Sufficient to have stood though free to fall.
Such I created all th' Ethereal Powers
And Spirits, both them who stood and them who fail'd;
Freely they stood who stood, and fell who fell.
Not free, what proof could they have giv'n sincere
Of true allegiance, constant Faith of Love,
Where only what they needs must do, appear'd,
Not what they would do?what praise could they receive?
What pleasure I from such obedience paid,
When Will and Reason (reason also is choice)
Useless and vain, of freedom both despoiled,
Made passive both, had serv'd necessity,
Not me.(Book III,ll.98-111)
God does not desire empty servitude. Forced praise, allegiance, or adoration are hollow and bordering with forced predestination: it obliterates free will and any pleasure derived from it. Rather God enjoys genuine love and honest allegiance from his creations. Free will validates the reciprocity for the respect and praise of the faithful who adore Him. On the flip side, of course, free will also justifies the punishment for wrongdoers of His holy decree.
According to Bloom, the most blatant deceitful transgressor of God's will is Satan. (45) Milton portrays Satan as a seemingly powerful and regal character who claims to have been wrongfully mistreated by the Almighty. His speech is loaded with semblance to reason and his arguments appear to make sense to a thoughtless reader. One of many examples of his twisted speech occurs in the first book, in which Satan says, Nor... Do I repent or change,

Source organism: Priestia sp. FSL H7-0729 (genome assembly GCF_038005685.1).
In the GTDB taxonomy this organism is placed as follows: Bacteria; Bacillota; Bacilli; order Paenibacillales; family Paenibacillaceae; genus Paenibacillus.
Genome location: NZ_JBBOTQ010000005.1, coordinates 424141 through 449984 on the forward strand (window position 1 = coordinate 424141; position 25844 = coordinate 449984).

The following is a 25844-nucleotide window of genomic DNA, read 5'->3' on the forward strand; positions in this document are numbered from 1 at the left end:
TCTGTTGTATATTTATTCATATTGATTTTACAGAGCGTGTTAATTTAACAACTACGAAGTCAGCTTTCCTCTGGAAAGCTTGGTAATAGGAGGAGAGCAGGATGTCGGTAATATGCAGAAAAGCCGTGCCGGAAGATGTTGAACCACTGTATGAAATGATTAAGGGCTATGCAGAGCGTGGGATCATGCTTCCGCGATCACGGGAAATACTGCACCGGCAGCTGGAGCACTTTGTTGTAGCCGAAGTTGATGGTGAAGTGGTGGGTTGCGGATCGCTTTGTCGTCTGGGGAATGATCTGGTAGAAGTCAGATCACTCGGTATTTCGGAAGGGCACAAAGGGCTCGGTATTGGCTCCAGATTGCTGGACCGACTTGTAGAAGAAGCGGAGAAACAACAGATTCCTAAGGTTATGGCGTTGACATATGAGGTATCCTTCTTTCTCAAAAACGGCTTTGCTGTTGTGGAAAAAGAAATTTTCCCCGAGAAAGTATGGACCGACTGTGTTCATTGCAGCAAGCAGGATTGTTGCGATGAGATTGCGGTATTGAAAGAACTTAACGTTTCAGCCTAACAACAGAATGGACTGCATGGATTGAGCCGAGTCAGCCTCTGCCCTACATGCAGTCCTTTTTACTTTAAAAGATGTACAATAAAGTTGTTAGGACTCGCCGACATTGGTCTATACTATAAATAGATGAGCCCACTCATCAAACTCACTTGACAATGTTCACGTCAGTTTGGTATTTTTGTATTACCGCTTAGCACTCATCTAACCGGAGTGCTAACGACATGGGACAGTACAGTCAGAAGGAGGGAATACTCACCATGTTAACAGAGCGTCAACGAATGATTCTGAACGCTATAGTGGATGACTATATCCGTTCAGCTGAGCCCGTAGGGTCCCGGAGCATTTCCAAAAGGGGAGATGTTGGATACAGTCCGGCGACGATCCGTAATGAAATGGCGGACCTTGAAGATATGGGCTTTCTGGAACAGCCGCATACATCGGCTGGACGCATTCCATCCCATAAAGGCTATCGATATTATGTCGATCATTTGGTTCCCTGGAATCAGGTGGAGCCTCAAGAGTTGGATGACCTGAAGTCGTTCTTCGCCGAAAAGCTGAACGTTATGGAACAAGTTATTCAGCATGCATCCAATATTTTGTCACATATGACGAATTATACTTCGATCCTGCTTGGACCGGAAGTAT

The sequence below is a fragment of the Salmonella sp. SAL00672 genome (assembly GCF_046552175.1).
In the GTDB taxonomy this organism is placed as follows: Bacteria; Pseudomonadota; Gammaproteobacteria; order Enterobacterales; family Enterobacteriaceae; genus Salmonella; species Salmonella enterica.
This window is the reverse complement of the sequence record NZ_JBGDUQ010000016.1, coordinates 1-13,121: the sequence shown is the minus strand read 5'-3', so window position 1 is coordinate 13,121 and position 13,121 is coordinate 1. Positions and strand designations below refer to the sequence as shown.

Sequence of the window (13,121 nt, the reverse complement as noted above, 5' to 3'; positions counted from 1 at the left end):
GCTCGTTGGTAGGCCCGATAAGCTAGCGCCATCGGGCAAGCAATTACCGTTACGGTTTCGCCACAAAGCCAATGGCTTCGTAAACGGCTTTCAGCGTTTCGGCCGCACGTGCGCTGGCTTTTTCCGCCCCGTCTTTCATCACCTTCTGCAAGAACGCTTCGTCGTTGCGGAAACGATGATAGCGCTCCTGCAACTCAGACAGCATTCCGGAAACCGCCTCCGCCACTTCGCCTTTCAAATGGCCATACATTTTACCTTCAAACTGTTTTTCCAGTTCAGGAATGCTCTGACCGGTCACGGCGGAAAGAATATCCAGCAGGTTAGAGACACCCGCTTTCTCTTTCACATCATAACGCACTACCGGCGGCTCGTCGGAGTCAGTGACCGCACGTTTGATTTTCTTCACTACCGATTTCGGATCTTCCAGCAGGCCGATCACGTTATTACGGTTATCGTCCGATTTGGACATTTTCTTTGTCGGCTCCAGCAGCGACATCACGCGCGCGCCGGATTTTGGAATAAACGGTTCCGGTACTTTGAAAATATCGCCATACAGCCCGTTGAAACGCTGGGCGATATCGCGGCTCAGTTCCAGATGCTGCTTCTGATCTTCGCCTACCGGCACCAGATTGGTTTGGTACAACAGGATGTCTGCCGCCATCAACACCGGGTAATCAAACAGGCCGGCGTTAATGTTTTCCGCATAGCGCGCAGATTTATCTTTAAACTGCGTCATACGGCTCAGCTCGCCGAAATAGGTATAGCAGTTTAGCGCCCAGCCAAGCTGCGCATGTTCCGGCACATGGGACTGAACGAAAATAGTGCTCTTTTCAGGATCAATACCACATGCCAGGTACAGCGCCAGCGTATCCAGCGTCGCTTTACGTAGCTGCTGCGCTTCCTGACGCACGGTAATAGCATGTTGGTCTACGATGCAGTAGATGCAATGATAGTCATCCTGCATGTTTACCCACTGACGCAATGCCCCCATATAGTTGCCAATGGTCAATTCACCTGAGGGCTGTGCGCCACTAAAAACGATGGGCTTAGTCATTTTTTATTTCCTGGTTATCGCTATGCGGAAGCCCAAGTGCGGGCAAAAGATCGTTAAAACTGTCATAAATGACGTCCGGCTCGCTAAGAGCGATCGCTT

Though chang'd in outward luster; that fixt mind
And high disdain from sense of injured merit,
That with the mightiest rais'd me to contend,
And to the fierce contention brought along
Innumerable force of spirits arm'd
That durst like his reign, and me preferring,
His utmost power with adverse power oppos'd
In the dubious Battle on the Plains of Heav'n,
And shook his throne.(Book I, ll. 95-105)
"Contrary to his speech, Satan was not mistreated by God, nor was his force innumerable, nor the outcome of the battle dubious, and neither did they shake God's throne"(Crosmen 121). A close reading of Satan's deeds, Phillips 7
exposes his false claims and lies. Perhaps Milton purposely creates the persona of Satan as an attractive smooth conversationalist in order to show how easily one may be duped by seeming reason. However an attentive and moral post lapsarian reader, one of Milton's "fit audience , though few"(Klender 13), will understand that Satan and his host fell from grace through their own folly. Even Satan admits this. In a hesitant moment in Book IV, Satan finally admits that his fall is not God's fault, but his own, and that the punishment he and his followers are suffering is just. This occurs at a crucial point in the epic: Satan reaches the boundary of Eden and notices the splendor of the sun, and debates with himself about going through with his plan of deceiving man. In this vital passage, the Arch deceiver and father of sin, admits that he has fallen through his own pride and ambition. Just as important, Satan also sounds remorseful for rebelling against God. Therefore he not only admits personal responsibility for his fall, but also validates the faithful angels' reward for choosing to remain true to God. Finally he admits that his punishment is justifiable, thus approving God's decision to cast them from Grace. But